• The World Friendship Fund was developed during the closing days of World War II. At that time, there was a great need to rebuild Scouting in those nations that had been wracked by war and were just emerging from the shadows of totalitarianism.
  • Over the years, this fund has provided Scouts from around the world with Scouting literature, uniforms, summer camp equipment, computers, and other Scouting-related supplies.
  • Collections for the World Friendship Fund can be organized during camporees, roundtable meetings, den and pack meetings, summer camping programs, blue and gold banquets, or any other Scout activity. World Friendship Fund brochures, posters, and labels are available through your local council. Information for reaching international Scouts can be obtained from:
    International Department, S221
    Boy Scouts of America
    1325 West Walnut Hill Lane
    P.O. Box 152079
    Irving, Texas 75015-2079
    Fax: 972-580-2413
    Email: international@scouting.org



  • Contact the outing location at least a month in advance to schedule the Scouts’ attendance at a public meeting. If possible and appropriate, arrange for the den to conduct a flag ceremony at the meeting. Consider media coverage for the event. Note: Each Scout in the den should have led a flag ceremony by this date; perhaps the Scouts can vote on the ceremony they liked best and present it at this meeting or the next pack meeting.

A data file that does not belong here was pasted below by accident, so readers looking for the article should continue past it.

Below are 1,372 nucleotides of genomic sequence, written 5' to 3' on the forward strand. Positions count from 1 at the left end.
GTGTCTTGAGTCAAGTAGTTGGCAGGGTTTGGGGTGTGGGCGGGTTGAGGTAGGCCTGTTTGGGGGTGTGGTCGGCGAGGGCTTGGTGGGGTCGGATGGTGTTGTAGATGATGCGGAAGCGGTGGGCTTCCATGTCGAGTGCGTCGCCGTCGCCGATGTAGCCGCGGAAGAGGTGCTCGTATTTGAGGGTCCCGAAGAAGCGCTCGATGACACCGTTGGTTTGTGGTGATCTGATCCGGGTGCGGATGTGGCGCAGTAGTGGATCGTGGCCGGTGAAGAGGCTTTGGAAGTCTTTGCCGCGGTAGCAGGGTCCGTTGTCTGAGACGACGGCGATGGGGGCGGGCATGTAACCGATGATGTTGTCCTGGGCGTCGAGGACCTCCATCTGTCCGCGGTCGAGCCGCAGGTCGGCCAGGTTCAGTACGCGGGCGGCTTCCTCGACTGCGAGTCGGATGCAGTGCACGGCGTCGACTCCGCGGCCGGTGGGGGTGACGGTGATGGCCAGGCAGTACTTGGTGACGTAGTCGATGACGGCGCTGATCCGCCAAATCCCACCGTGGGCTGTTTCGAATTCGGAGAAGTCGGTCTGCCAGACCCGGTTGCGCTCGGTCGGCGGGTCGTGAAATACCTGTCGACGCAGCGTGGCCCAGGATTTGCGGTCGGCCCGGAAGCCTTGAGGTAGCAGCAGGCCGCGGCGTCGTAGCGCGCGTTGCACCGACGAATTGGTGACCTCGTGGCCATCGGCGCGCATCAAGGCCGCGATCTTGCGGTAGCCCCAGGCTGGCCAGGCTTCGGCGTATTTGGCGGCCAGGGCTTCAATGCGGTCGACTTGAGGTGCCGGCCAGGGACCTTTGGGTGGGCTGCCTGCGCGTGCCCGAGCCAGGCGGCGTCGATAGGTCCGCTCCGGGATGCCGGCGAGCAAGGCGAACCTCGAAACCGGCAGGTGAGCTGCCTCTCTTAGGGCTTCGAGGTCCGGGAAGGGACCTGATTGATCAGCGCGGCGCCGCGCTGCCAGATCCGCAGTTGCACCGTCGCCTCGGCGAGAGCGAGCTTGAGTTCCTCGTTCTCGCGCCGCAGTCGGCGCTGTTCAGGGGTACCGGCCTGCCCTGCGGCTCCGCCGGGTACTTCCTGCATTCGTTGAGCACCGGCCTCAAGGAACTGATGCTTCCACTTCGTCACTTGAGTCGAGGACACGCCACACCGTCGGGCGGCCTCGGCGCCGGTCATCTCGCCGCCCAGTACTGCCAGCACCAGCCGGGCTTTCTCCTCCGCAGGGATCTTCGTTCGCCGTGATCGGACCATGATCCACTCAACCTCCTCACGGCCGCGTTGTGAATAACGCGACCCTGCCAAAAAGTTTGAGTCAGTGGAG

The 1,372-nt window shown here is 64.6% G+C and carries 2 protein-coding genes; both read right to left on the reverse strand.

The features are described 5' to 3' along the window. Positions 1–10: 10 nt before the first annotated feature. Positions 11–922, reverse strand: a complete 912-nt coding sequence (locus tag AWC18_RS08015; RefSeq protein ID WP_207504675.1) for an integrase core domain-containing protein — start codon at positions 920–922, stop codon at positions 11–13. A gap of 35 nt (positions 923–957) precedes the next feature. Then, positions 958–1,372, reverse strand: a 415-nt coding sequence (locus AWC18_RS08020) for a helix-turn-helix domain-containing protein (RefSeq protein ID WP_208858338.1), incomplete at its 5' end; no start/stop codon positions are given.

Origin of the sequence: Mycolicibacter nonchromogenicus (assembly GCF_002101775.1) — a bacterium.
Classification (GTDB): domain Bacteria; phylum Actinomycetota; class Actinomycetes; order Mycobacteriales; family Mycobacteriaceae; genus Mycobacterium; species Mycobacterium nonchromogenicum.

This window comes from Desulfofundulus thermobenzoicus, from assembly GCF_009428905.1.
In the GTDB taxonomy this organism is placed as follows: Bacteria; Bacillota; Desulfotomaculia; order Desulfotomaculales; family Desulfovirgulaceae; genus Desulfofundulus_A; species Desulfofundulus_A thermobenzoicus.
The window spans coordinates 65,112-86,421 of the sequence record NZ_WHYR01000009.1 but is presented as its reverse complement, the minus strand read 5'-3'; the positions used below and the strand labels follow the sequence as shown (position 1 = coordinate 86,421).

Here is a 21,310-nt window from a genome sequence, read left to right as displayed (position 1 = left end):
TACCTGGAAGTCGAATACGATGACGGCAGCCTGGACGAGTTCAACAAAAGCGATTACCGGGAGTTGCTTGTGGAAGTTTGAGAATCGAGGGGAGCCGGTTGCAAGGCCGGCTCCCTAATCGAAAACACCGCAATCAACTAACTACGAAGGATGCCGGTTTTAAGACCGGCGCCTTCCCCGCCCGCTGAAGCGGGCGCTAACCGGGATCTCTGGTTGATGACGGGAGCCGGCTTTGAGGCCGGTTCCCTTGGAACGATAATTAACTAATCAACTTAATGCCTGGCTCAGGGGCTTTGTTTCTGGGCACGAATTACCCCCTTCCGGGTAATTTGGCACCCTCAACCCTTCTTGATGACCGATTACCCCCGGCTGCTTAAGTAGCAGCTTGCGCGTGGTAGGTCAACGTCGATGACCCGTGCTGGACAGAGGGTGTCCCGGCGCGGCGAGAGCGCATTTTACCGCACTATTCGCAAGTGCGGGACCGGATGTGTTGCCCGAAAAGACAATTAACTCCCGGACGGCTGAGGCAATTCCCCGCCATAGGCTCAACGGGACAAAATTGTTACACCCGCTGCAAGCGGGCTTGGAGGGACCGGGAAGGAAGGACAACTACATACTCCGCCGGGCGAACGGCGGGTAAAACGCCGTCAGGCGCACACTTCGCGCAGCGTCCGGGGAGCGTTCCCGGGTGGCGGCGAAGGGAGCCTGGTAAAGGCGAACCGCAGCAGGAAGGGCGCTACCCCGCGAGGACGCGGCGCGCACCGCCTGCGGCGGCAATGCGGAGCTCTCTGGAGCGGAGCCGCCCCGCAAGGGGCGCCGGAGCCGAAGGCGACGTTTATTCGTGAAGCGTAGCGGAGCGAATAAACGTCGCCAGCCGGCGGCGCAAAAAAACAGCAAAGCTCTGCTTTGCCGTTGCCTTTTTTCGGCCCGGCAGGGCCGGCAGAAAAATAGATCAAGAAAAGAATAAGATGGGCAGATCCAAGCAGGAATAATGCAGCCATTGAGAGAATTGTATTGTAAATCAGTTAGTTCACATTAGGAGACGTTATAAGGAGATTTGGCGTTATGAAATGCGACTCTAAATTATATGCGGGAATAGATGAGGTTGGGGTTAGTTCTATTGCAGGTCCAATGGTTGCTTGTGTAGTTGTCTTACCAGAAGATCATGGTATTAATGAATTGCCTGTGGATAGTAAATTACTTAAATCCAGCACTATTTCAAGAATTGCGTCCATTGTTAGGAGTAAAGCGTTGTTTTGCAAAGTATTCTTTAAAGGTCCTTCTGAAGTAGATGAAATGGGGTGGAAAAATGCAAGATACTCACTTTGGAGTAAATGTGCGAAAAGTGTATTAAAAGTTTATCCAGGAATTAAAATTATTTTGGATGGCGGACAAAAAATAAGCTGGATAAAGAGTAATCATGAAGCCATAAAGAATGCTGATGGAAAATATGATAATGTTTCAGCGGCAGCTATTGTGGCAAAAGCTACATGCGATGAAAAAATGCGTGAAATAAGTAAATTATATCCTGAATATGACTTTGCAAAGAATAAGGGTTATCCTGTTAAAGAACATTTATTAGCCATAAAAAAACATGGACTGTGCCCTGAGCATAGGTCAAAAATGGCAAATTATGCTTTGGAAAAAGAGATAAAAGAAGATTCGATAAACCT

• Confirm that a tour and activity plan has been submitted, if required, and that transportation to and from the location is in place. Secure signed activity consent forms.
  • Unit den leader should have in possession (if required by local council practices) the tour and activity plan and a copy of the Guide to Safe Scouting.
  • Bring the thank-you notes the Scouts signed.


  • Remind the boys of the importance of staying together and being on their best behavior.
  • Use the buddy system.


Icon Activity 1: Public Meeting

  • If possible, conduct a flag ceremony at the meeting and express appreciation to the public servants in attendance.
  • After the public meeting, lead a discussion on what Scouts learned about public service.


  • Gather the den together and have each Scout share something he learned during the adventure that will help him in participating as a citizen in his community.
  • Have Scouts report on their completion of requirement 5 (planning and managing a budget). If they chose options other than the pack meeting exhibit for requirement 10, have them report on this as well.


  • Serve refreshments, if desired and appropriate.
  • Record completion of requirement 5.
  • Give thank-you notes to anyone who helped.

BuildingBetterWorldToonUpon completion of the Building a Better World adventure, your Webelos Scouts will have earned the adventure pin shown here. Make sure they are recognized for their completion by presenting the adventure pins, to be worn on their uniforms, as soon as possible according to your pack’s tradition.